‘The Dark Tower’: Clashing Visions, Brutal Test Screenings Plagued Journey to Big Screen
Getting the promising adaptation to the big screen took more than a decade and suffered several setbacks along the way, as one top director and screenwriter after another — including J.J. Abrams, who originally optioned the material — tried and failed to wrest the author’s eight-book opus into a workable film. After Universal Pictures scrapped plans to make a series of interconnected films and television shows with Ron Howard running point, Modi Wiczyk, co-founder of Media Rights Capital, set the project up under a co-financing deal with Sony Pictures.
Sam Shepard, Pulitzer-Winning Playwright and Celebrated Actor, Dies at 73
Sam Shepard, the acclaimed playwright who was also praised as an actor, screenwriter, and director, has died. He was 73.
50 Cent Threatens to Take ‘Power’ Away From Starz in Heated Instagram Post
50 Cent lashed out on Instagram Monday over what he claims is inadequate treatment by Starz, following Sunday night’s explosive new episode.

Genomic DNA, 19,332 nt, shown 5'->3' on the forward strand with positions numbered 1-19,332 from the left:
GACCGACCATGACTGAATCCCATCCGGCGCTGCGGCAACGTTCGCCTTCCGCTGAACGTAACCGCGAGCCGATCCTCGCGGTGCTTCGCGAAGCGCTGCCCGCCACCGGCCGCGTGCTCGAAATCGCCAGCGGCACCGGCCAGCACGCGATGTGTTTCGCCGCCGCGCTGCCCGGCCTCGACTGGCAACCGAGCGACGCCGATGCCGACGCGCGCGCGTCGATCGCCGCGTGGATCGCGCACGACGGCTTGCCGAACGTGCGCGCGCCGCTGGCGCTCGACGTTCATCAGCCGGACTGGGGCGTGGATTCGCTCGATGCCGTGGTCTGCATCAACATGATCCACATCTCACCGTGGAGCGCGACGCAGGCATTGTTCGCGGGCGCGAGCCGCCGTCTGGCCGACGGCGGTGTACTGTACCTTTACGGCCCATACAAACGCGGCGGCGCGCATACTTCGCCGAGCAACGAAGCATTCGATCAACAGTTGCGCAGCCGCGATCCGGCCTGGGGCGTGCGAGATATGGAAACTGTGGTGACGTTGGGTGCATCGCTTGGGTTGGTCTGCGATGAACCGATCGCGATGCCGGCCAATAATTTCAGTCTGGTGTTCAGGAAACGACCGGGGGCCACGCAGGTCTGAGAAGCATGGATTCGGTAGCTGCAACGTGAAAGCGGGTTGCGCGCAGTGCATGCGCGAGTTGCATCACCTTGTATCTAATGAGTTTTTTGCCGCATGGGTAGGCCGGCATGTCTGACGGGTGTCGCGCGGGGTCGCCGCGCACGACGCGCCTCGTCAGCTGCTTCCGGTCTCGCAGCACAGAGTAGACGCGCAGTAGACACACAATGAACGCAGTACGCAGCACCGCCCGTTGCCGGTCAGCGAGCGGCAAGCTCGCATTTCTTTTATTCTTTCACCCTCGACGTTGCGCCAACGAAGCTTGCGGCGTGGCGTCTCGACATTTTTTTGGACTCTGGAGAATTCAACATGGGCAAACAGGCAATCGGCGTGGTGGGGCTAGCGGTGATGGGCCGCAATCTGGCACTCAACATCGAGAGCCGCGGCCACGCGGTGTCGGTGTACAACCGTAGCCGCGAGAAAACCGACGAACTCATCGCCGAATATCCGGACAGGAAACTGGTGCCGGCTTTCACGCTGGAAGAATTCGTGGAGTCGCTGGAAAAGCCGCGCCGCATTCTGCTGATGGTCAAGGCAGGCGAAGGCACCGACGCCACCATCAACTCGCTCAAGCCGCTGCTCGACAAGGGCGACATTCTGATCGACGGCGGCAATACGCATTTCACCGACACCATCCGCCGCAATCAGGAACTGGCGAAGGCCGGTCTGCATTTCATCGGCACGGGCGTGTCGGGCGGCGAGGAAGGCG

Matthew McConaughey Learned About Sam Shepard’s Death on Red Carpet
Matthew McConaughey’s reaction to first hearing about the death of acclaimed playwright and actor Sam Shepard was caught on camera while the actor was on the red carpet for his upcoming film “Dark Tower.”
Lawsuit Alleges Fox News Fabricated Quotes in Seth Rich Story
A private investigator who was put at the center of a controversial report on the death of a murdered Democratic National Committee operative is alleging he was placed there against his will by employees of Fox News Channel.
The Week in Entertainment 1967
The ultra-violent film “Bonnie and Clyde,” which told the tale of real-life lovers and bank robbers Clyde Barrow and Bonnie Parker opened on Aug. 13, 1967. The Arthur Penn-directed film was considered groundbreaking because it thumbed its nose at many cinematic conventions and was a hit with younger audiences. The film starred Warren Beatty, who also produced, and Faye Dunaway as the doomed duo. It was ultraviolet and was initially criticized by a Variety critic for its comic tone. However, it did very well at the box office. It also won two Oscars: one for supporting actress Estelle Parsons and one for cinematography.